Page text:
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Xenophobia comes from small minds entertaining small thoughts

Xenophobia never died. That intense, irrational hatred or fear of “the others” is alive and kicking.

It thrives, paradoxically, in South Africa, a country whose rebirth was predicated on the principle that “separateness” was wrong. It emerges, predictably, in Greece, where immigrants provide a convenient scapegoat for self-inflicted economic woes. It even threatens, bafflingly, to influence the outcome of the forthcoming general election in a supposedly mature society like the United Kingdom.

Read that word “irrational” again in the definition of xenophobia above. Whenever you listen to the justifications of xenophobes, you are struck by just how…dumb they are. So give me some of your time this Sunday to debunk some of the popular myths surrounding “us” and “them.”

The first one is this: They take our jobs.

Listen up, people. A job is not a cake that is handed out to you as a privilege; it is both the creator and the result of economic growth. Singapore’s recently deceased founder, Lee Kuan Yew, said it best: foreigners “take some jobs that will create a large number of other jobs…(foreigners) are the extra megabytes in Singapore’s computer.”

A job is not a reward that must be eaten only by “locals” – it is an output-producing opportunity which must be given to the person who can produce the most. So, xenophobes, if indeed others are taking “your” jobs, think about why that might be: is it because they are more willing and committed than you are?

The second xenophobic fallacy: They don’t share their secrets.

That one was uttered by a South African minister, no less, about foreign businessfolk: “They cannot barricade themselves in and not share their practices with local business owners.” And this was the minister for small business development…

Secrets, eh? As a long-standing student of business, let me spill the beans for all ye xenophobes. Here are the “trade secrets” that lie behind the success of immigrant businesses: they work extremely long hours, with family members working in shifts; they provide goods and services that people actually need, rather than indulging in whimsical escapades; they access capital painstakingly from networks of family and friends; they keep any money they make in the business in order to grow it, rather than frittering it away on TV sets and bling; they sacrifice their own social lives in order to make proper lives for their children.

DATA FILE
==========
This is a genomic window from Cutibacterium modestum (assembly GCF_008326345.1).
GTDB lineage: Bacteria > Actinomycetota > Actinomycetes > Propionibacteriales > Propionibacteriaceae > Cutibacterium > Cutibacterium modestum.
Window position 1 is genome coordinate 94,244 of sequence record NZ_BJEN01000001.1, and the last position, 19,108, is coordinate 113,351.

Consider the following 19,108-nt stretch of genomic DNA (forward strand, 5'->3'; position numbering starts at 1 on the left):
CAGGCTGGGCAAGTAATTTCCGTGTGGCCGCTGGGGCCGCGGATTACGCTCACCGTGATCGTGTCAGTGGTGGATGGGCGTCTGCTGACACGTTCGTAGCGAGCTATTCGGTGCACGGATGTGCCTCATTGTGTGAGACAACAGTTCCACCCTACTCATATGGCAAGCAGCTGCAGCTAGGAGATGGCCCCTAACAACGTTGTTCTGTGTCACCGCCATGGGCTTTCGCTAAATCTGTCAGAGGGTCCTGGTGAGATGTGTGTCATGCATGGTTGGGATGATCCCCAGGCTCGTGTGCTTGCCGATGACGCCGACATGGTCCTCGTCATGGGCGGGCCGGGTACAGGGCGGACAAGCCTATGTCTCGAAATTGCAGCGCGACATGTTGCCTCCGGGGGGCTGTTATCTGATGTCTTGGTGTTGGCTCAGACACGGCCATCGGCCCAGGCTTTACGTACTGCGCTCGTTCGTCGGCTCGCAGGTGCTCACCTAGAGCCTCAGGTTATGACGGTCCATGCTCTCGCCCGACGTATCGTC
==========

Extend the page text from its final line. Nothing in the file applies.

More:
That’s it, no secrets and no secret society. All out in the open and utterly observable if you care to open your eyes, xenophobes. “They” beat you at business because you’re unwilling to do it properly.

Last one: They steal our women.

This one is the most laughable, as “their women” will attest. “Your” women, gentlemen, are not like phones sitting in a market stall that these wily foreigners snatch from you and run away with. Nor are they chattels that you own. They are grown-up, thinking persons with the capacity to make decisions and choices. And so, if they choose persons of foreign origin as their mates, the problem is very likely to be with you, not the foreigners.

I’ll say it again: economic advancement is about raising skills and productivity, not dumbing down to the lowest common denominator. Diversity and openness drive societies forward. Progress depends on open exchange of goods, services, knowledge and ideas. The world’s poorest nations are the ones that refuse to countenance open doors and windows for trade and skills to flow through.

The world’s most primitive societies are the ones that are the most closed off. Sometimes, I wish the xenophobes could be given exactly what they want: no foreigners, no immigrants, no outsiders. It would be a delight to watch their economies regress.

Xenophobia comes from a small place, where self-esteem is low and suspicion runs high; where small minds entertain small thoughts; and where envy thrives and tolerance dies.

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